10 results found
Alqurashi YD, Dawidziuk A, Alqarni A, et al., 2021, A visual analog scale for the assessment of mild sleepiness in patients with obstructive sleep apnea and healthy participants, ANNALS OF THORACIC MEDICINE, Vol: 16, Pages: 141-147, ISSN: 1817-1737
Alqurashi YD, Nakamura T, Goverdovsky V, et al., 2018, A novel in-ear sensor to determine sleep latency during the Multiple Sleep Latency Test in healthy adults with and without sleep restriction, Nature and Science of Sleep, Vol: 10, Pages: 385-396, ISSN: 1179-1608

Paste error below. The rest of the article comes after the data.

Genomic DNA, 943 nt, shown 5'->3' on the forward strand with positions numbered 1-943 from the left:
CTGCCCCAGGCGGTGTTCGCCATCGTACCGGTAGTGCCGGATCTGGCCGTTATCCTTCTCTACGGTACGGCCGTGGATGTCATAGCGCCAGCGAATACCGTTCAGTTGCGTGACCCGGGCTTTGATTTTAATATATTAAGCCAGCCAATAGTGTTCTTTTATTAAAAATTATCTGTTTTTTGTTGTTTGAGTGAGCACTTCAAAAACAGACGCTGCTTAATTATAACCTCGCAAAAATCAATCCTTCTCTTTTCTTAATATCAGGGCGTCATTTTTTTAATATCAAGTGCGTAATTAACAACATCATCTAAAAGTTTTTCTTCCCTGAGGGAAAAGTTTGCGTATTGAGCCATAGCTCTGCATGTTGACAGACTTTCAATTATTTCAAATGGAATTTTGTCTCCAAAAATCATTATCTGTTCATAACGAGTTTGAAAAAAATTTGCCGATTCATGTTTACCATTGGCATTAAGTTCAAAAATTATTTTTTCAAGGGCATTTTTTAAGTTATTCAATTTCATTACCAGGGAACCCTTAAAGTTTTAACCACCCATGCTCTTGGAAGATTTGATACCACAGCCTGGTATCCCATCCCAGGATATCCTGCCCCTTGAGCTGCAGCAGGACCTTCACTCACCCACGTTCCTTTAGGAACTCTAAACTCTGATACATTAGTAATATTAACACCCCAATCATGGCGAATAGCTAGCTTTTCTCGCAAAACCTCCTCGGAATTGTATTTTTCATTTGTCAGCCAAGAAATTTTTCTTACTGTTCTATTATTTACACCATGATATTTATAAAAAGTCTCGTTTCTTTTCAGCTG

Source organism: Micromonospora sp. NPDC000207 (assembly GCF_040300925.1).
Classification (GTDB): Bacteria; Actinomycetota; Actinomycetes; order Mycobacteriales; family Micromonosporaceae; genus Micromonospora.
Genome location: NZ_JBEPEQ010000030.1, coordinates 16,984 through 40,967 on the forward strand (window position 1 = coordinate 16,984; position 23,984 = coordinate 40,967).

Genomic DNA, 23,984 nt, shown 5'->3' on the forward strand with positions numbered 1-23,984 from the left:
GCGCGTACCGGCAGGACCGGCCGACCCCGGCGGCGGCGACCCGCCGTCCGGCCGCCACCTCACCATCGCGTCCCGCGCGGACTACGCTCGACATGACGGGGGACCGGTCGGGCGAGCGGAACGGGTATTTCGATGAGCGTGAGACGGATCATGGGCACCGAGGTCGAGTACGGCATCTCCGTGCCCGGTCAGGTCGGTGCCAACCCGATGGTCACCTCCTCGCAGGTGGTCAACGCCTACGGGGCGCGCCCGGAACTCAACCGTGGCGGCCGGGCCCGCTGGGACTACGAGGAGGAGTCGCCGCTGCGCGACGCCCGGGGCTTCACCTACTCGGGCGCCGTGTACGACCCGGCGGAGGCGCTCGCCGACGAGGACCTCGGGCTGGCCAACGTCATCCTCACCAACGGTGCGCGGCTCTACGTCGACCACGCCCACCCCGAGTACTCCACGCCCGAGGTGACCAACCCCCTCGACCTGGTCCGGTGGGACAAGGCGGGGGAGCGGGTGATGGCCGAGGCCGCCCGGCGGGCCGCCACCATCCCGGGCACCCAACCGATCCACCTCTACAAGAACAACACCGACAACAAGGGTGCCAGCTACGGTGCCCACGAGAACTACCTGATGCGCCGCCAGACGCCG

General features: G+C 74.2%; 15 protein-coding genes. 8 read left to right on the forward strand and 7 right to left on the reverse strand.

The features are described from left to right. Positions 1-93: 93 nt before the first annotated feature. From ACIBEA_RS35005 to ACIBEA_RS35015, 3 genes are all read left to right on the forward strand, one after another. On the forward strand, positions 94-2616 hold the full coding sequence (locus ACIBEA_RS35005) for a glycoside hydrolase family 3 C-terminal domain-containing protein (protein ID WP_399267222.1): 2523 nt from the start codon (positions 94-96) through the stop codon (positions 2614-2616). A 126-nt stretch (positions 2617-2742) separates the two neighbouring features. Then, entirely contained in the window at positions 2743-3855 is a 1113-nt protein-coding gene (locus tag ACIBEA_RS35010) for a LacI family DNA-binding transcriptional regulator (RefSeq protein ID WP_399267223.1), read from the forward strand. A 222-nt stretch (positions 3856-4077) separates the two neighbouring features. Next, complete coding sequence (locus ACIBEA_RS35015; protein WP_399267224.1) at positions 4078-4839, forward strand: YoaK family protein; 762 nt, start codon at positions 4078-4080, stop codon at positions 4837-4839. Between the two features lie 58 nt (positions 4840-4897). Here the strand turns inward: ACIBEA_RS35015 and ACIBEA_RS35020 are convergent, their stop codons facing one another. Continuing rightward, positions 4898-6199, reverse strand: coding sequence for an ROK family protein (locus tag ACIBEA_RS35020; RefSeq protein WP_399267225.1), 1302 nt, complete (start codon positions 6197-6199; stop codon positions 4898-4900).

Objectives: Detecting sleep latency during the Multiple Sleep Latency Test (MSLT) using electroencephalogram (scalp-EEG) is time-consuming. The aim of this study was to evaluate the efficacy of a novel in-ear sensor (in-ear EEG) to detect the sleep latency, compared to scalp-EEG, during MSLT in healthy adults, with and without sleep restriction.Methods: We recruited 25 healthy adults (28.5±5.3 years) who participated in two MSLTs with simultaneous recording of scalp and in-ear EEG. Each test followed a randomly assigned sleep restriction (≤5 hours sleep) or usual night sleep (≥7 hours sleep). Reaction time and Stroop test were used to assess the functional impact of the sleep restriction. The EEGs were scored blind to the mode of measurement and study conditions, using American Academy of Sleep Medicine 2012 criteria. The Agreement between the scalp and in-ear EEG was assessed using Bland-Altman analysis.Results: Technically acceptable data were obtained from 23 adults during 69 out of 92 naps in the sleep restriction condition and 25 adults during 85 out of 100 naps in the usual night sleep. Meaningful sleep restrictions were confirmed by an increase in the reaction time (mean ± SD: 238±30 ms vs 228±27 ms; P=0.045). In the sleep restriction condition, the in-ear EEG exhibited a sensitivity of 0.93 and specificity of 0.80 for detecting sleep latency, with a substantial agreement (κ=0.71), whereas after the usual night’s sleep, the in-ear EEG exhibited a sensitivity of 0.91 and specificity of 0.89, again with a substantial agreement (κ=0.79).Conclusion: The in-ear sensor was able to detect reduced sleep latency following sleep restriction, which was sufficient to impair both the reaction time and cognitive function. Substantial agreement was observed between the scalp and in-ear EEG when measuring sleep latency. This new in-ear EEG technology is shown to have a significant value as a convenient measure for sleep lat